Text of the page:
Medical Underwriting and the Mother of Invention
It’s easy to forget that Life insurance was an invention. Writing in 1866, the actuary Cornelius Walford described the workings of the Amicable Friendly Society that had opened for business 150 years earlier: “The plan was this: the number of members was to be 2,000. Amongst those that died in the first year, one-sixth of the total contributions was to be divided.” For those bankrolling this scheme, profit was dependent on the number of deaths in a given year. They had an interest in proposing only the healthiest of lives who were subject to cross examination as to their health and habits.1
Gambling laws eventually swept such schemes aside but not before plentiful losses had accrued. Mortality was high in the first few years at Amicable Friendly. Charles Povey, whose own life insurance scheme at The Traders’ Exchange House Office collapsed in 1710, lamented that “many impositions were put upon the office in its infancy, by peoples subscribing upon the lives of unhealthy persons, and upon such too that it was morally impossible that they should live to 12 months end.”
Lucky then that risk selection was another invention. By 1762, The Equitable Life Assurance Society was asking applicants to sign a declaration of health and face a panel of doctors, with any “unhealthy looking ones” refused coverage. Agents in 1775 were encouraged to ask around the neighbourhood for information on the state of health and the manner of life of a person seeking to be insured. UK insurers began asking attending physicians to perform medical examinations on applicants around 1823.
Comprehending medical information as a predictor of mortality is the bedrock of underwriters’ skills. It’s why Dr R.D.C Brackenridge published his first book on the subject in 1962 and went on to curate five editions of his unique work, Medical Selection of Life Risks, between 1977 and 2006. Another invention, the numerical rating system, first described in 1919, has become the universally accepted tool for differentiating risk.2 Devised as a system of risk evaluation based on mortality ratios expressed as a percentage, it allowed life insurance to be extended to people with less than perfect health. The challenge for underwriters is to perfect a mastery of both domains.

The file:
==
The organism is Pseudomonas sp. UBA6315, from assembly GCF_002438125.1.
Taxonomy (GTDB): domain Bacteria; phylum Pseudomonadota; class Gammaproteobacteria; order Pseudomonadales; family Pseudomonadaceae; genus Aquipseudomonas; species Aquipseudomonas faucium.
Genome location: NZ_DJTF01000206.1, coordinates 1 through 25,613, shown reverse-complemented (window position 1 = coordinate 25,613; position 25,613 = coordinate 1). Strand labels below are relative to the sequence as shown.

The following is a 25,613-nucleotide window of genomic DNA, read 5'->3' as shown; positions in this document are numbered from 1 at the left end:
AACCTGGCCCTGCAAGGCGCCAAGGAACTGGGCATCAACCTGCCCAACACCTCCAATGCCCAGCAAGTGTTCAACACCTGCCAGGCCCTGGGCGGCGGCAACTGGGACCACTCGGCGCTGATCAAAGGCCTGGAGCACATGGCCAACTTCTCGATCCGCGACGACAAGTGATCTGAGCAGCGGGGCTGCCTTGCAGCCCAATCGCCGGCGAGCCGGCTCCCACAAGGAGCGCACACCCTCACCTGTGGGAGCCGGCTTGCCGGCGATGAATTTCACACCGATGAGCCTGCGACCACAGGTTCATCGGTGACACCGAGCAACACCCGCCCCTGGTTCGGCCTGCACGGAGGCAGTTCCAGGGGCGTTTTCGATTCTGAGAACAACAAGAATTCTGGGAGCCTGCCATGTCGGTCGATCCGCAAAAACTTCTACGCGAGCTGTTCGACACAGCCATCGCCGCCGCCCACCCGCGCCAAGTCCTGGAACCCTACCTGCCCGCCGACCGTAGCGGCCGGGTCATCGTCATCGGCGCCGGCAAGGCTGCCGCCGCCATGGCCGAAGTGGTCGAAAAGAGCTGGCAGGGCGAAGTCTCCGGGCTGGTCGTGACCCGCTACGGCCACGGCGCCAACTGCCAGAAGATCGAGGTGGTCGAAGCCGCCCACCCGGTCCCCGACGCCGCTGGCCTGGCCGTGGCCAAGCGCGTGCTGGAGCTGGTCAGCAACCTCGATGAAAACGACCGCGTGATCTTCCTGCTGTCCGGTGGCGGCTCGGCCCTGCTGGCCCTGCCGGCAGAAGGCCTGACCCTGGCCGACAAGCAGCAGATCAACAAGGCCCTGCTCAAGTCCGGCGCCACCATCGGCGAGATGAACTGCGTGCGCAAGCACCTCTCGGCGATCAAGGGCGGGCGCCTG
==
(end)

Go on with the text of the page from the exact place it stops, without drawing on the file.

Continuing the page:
But this status quo is unlikely to be sustained for the next 300 years. It seems likely underwriters will require alternative skills to succeed in future. The primary driving force for most new inventions is need. Underwriting needs a further cycle of invention to fit with a digital world and the way we live in it.
Two parallel social developments will alter the nature of the information processed by future underwriters. One is the rise of the quantified self - the behaviour of measuring and sharing personal physical performance and health status using connected devices. Second is the increasing use of digital health solutions, whether downloads from app stores or as prescriptions from medically approved ecosystems. We will soon hold more detail about ourselves than occasional doctor visits can record. We will expect insurers to use selected parts of our data to provide a more nuanced offering than the numerical rating system can deliver.
There is concern, even once the puzzles of handling data are all solved, that individuals could manipulate the digital data they disclose. But we should again consider the limitation of the current system where, despite best efforts, many applicants have an imperfect understanding of disclosure. It’s arguable that the disclosure of digital information might be better understood and seen as a more transparent transaction than the current method.
Only time can tell if continuous data on sleep, movement, social engagement, exercise intensity and so on is any less or more predictive of mortality than scraps of detail found in extracts of medical records. The current system is capable yet fallible. I suspect if we were to invent underwriting for today we might take a less medical path. Unlike blood, digital data doesn’t spoil in the post or require people to attend appointments at inconvenient times.
Life underwriting has a long history. It also has a history of successfully reinventing itself. Much has changed since the 1930 manual for agents of the Northwest Union Life Insurance Company listed as uninsurable “any married woman, who has not borne at least one normal child, until she has been married for at least five years” - a mother of invention perhaps? A necessity for the next generation of underwriters is to reinvent and reimagine selection and calibrate it to a new digital paradigm. Contact your local Gen Re representative to find out more about how Gen Re is preparing for this future.
- Walford. C, History of Life Assurance in the United Kingdom, Journal of the Institute of Actuaries (1886-1994) Vol. 25, No. 6 (April 1886), pp. 433-437.
- Inspired by seeing the results of the specialised Mortality Investigation of 1903 presented as mortality ratios, Oscar H. Rogers and Arthur Hunter, medical director and actuary respectively at the New York Life Insurance Company, began work on a system of risk evaluation. After experimenting with it over several years, they finally presented their paper The Numerical Method of Determining the Value of Risks for Insurance, to the Association of Life Insurance Medical Directors of America and the Actuarial Society of America in 1919.